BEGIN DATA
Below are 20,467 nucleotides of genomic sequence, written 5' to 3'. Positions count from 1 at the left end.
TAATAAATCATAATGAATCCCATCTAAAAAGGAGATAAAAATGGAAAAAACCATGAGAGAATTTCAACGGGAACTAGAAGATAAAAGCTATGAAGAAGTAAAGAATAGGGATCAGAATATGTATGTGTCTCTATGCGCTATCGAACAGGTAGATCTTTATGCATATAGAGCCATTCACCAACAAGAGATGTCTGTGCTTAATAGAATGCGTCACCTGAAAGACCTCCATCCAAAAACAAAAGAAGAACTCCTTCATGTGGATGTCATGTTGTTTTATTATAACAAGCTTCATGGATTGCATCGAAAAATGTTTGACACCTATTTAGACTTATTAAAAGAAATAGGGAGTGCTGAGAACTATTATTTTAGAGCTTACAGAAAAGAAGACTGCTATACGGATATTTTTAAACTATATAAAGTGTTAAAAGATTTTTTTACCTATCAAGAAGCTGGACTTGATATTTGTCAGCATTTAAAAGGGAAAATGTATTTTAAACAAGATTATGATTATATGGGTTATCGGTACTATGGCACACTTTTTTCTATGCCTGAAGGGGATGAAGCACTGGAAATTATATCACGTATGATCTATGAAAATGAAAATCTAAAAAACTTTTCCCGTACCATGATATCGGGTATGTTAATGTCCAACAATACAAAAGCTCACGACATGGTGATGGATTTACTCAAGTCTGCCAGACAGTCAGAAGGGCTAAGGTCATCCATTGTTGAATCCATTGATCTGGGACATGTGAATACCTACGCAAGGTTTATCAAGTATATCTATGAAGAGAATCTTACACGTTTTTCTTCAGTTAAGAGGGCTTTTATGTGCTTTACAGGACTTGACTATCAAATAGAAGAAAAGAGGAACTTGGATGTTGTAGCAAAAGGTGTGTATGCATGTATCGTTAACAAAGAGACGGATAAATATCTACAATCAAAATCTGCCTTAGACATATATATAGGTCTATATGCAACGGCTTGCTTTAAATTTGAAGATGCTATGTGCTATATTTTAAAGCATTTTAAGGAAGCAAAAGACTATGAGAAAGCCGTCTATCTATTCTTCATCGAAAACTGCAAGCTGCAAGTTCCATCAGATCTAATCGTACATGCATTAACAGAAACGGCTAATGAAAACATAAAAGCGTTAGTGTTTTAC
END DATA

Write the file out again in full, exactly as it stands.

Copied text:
Below are 20,467 nucleotides of genomic sequence, written 5' to 3'. Positions count from 1 at the left end.
TAATAAATCATAATGAATCCCATCTAAAAAGGAGATAAAAATGGAAAAAACCATGAGAGAATTTCAACGGGAACTAGAAGATAAAAGCTATGAAGAAGTAAAGAATAGGGATCAGAATATGTATGTGTCTCTATGCGCTATCGAACAGGTAGATCTTTATGCATATAGAGCCATTCACCAACAAGAGATGTCTGTGCTTAATAGAATGCGTCACCTGAAAGACCTCCATCCAAAAACAAAAGAAGAACTCCTTCATGTGGATGTCATGTTGTTTTATTATAACAAGCTTCATGGATTGCATCGAAAAATGTTTGACACCTATTTAGACTTATTAAAAGAAATAGGGAGTGCTGAGAACTATTATTTTAGAGCTTACAGAAAAGAAGACTGCTATACGGATATTTTTAAACTATATAAAGTGTTAAAAGATTTTTTTACCTATCAAGAAGCTGGACTTGATATTTGTCAGCATTTAAAAGGGAAAATGTATTTTAAACAAGATTATGATTATATGGGTTATCGGTACTATGGCACACTTTTTTCTATGCCTGAAGGGGATGAAGCACTGGAAATTATATCACGTATGATCTATGAAAATGAAAATCTAAAAAACTTTTCCCGTACCATGATATCGGGTATGTTAATGTCCAACAATACAAAAGCTCACGACATGGTGATGGATTTACTCAAGTCTGCCAGACAGTCAGAAGGGCTAAGGTCATCCATTGTTGAATCCATTGATCTGGGACATGTGAATACCTACGCAAGGTTTATCAAGTATATCTATGAAGAGAATCTTACACGTTTTTCTTCAGTTAAGAGGGCTTTTATGTGCTTTACAGGACTTGACTATCAAATAGAAGAAAAGAGGAACTTGGATGTTGTAGCAAAAGGTGTGTATGCATGTATCGTTAACAAAGAGACGGATAAATATCTACAATCAAAATCTGCCTTAGACATATATATAGGTCTATATGCAACGGCTTGCTTTAAATTTGAAGATGCTATGTGCTATATTTTAAAGCATTTTAAGGAAGCAAAAGACTATGAGAAAGCCGTCTATCTATTCTTCATCGAAAACTGCAAGCTGCAAGTTCCATCAGATCTAATCGTACATGCATTAACAGAAACGGCTAATGAAAACATAAAAGCGTTAGTGTTTTAC